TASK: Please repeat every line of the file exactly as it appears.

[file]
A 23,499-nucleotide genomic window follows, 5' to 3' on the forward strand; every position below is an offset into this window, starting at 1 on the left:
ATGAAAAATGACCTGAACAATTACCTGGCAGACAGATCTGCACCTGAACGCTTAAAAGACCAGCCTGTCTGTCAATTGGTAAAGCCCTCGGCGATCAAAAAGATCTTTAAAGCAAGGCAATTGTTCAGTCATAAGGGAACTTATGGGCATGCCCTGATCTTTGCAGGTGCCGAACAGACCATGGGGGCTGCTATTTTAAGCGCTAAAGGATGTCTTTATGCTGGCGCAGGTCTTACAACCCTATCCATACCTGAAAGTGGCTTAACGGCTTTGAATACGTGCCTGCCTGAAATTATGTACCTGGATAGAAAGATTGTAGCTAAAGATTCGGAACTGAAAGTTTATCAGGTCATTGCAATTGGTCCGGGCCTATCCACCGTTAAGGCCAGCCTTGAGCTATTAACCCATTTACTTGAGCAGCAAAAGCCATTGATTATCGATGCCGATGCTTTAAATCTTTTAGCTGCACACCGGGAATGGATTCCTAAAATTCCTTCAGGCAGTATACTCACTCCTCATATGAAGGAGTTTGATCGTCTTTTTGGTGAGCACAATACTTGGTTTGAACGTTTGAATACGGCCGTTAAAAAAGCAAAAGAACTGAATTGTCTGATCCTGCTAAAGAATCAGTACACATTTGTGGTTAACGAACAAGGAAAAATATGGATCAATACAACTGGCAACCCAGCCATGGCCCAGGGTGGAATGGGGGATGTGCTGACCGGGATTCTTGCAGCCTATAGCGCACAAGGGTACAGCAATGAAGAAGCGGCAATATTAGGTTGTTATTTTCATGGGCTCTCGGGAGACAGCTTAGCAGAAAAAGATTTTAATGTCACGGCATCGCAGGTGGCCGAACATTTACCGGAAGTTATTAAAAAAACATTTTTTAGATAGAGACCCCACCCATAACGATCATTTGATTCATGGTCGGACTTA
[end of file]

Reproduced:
A 23,499-nucleotide genomic window follows, 5' to 3' on the forward strand; every position below is an offset into this window, starting at 1 on the left:
ATGAAAAATGACCTGAACAATTACCTGGCAGACAGATCTGCACCTGAACGCTTAAAAGACCAGCCTGTCTGTCAATTGGTAAAGCCCTCGGCGATCAAAAAGATCTTTAAAGCAAGGCAATTGTTCAGTCATAAGGGAACTTATGGGCATGCCCTGATCTTTGCAGGTGCCGAACAGACCATGGGGGCTGCTATTTTAAGCGCTAAAGGATGTCTTTATGCTGGCGCAGGTCTTACAACCCTATCCATACCTGAAAGTGGCTTAACGGCTTTGAATACGTGCCTGCCTGAAATTATGTACCTGGATAGAAAGATTGTAGCTAAAGATTCGGAACTGAAAGTTTATCAGGTCATTGCAATTGGTCCGGGCCTATCCACCGTTAAGGCCAGCCTTGAGCTATTAACCCATTTACTTGAGCAGCAAAAGCCATTGATTATCGATGCCGATGCTTTAAATCTTTTAGCTGCACACCGGGAATGGATTCCTAAAATTCCTTCAGGCAGTATACTCACTCCTCATATGAAGGAGTTTGATCGTCTTTTTGGTGAGCACAATACTTGGTTTGAACGTTTGAATACGGCCGTTAAAAAAGCAAAAGAACTGAATTGTCTGATCCTGCTAAAGAATCAGTACACATTTGTGGTTAACGAACAAGGAAAAATATGGATCAATACAACTGGCAACCCAGCCATGGCCCAGGGTGGAATGGGGGATGTGCTGACCGGGATTCTTGCAGCCTATAGCGCACAAGGGTACAGCAATGAAGAAGCGGCAATATTAGGTTGTTATTTTCATGGGCTCTCGGGAGACAGCTTAGCAGAAAAAGATTTTAATGTCACGGCATCGCAGGTGGCCGAACATTTACCGGAAGTTATTAAAAAAACATTTTTTAGATAGAGACCCCACCCATAACGATCATTTGATTCATGGTCGGACTTA